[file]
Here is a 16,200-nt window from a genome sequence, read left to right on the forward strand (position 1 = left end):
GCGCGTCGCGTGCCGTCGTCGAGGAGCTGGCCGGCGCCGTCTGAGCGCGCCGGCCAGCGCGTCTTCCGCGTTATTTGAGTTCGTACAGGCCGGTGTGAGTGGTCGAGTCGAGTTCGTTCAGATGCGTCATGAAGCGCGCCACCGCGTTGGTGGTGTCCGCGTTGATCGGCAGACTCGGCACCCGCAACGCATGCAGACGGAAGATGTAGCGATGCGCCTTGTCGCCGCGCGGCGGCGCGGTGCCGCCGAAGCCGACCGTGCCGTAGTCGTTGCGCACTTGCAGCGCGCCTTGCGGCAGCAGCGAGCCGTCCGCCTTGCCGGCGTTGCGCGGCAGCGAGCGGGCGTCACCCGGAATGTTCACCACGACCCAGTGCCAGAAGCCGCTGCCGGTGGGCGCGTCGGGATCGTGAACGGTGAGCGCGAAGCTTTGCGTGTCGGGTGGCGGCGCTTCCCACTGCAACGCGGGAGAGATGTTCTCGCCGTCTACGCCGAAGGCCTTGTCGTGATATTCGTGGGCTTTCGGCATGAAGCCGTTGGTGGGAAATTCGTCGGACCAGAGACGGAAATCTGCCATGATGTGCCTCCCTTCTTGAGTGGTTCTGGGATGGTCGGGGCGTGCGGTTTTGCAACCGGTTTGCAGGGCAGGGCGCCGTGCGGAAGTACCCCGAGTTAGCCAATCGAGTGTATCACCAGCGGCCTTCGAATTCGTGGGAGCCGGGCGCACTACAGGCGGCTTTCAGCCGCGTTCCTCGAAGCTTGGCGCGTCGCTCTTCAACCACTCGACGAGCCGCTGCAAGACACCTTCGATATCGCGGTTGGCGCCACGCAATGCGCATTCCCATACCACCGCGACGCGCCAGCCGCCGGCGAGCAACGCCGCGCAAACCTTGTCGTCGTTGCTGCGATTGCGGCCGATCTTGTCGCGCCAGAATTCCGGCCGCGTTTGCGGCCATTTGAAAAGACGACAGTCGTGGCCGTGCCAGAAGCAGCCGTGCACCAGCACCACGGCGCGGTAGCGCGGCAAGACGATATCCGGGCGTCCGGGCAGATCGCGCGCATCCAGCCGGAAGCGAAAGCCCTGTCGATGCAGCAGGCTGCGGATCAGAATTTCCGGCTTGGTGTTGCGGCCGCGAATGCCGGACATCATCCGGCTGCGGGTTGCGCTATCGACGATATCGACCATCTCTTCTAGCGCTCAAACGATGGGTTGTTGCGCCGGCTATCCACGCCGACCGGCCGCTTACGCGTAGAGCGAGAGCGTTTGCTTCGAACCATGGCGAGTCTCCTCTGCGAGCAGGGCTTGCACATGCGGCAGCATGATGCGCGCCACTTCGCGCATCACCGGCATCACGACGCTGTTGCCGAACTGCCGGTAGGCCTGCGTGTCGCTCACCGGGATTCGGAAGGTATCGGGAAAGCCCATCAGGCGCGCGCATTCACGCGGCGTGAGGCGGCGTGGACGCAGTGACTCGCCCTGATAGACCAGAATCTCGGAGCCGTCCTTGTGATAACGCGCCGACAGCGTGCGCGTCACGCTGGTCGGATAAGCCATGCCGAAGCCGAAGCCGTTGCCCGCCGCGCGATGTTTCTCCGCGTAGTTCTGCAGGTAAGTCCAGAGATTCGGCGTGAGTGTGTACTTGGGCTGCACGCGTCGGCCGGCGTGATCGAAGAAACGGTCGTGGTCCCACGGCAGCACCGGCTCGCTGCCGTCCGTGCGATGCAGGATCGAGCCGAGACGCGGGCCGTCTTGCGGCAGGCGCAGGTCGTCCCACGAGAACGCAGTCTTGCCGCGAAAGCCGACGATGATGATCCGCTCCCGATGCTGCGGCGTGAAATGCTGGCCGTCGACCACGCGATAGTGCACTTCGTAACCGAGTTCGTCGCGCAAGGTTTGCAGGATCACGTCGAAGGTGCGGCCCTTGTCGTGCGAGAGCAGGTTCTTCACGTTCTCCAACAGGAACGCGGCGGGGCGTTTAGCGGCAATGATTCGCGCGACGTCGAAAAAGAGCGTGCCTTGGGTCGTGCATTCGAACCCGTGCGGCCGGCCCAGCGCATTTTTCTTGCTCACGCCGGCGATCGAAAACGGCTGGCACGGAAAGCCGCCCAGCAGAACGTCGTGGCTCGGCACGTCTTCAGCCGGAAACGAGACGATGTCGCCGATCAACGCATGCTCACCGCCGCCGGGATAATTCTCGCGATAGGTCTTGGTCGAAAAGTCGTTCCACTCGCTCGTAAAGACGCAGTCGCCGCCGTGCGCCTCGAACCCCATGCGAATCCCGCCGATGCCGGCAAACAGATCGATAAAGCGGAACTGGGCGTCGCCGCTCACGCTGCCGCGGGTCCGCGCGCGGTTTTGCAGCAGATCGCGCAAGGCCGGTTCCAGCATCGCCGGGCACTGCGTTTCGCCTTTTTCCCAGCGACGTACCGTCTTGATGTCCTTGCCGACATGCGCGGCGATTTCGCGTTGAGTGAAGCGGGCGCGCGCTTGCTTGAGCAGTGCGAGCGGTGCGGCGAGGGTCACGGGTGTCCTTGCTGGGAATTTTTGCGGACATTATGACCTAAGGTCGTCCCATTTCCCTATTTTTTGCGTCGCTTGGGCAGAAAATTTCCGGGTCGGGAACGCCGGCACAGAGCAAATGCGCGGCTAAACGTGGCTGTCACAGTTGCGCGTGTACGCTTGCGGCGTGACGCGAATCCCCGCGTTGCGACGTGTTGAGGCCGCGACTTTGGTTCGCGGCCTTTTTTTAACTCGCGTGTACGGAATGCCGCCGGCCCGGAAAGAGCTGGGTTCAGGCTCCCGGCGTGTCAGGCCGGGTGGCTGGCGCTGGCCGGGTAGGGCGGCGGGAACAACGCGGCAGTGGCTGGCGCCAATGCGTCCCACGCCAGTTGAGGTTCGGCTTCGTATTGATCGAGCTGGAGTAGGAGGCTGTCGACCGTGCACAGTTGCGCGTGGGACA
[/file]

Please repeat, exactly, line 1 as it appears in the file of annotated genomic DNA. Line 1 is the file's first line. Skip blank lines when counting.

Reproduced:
Here is a 16,200-nt window from a genome sequence, read left to right on the forward strand (position 1 = left end):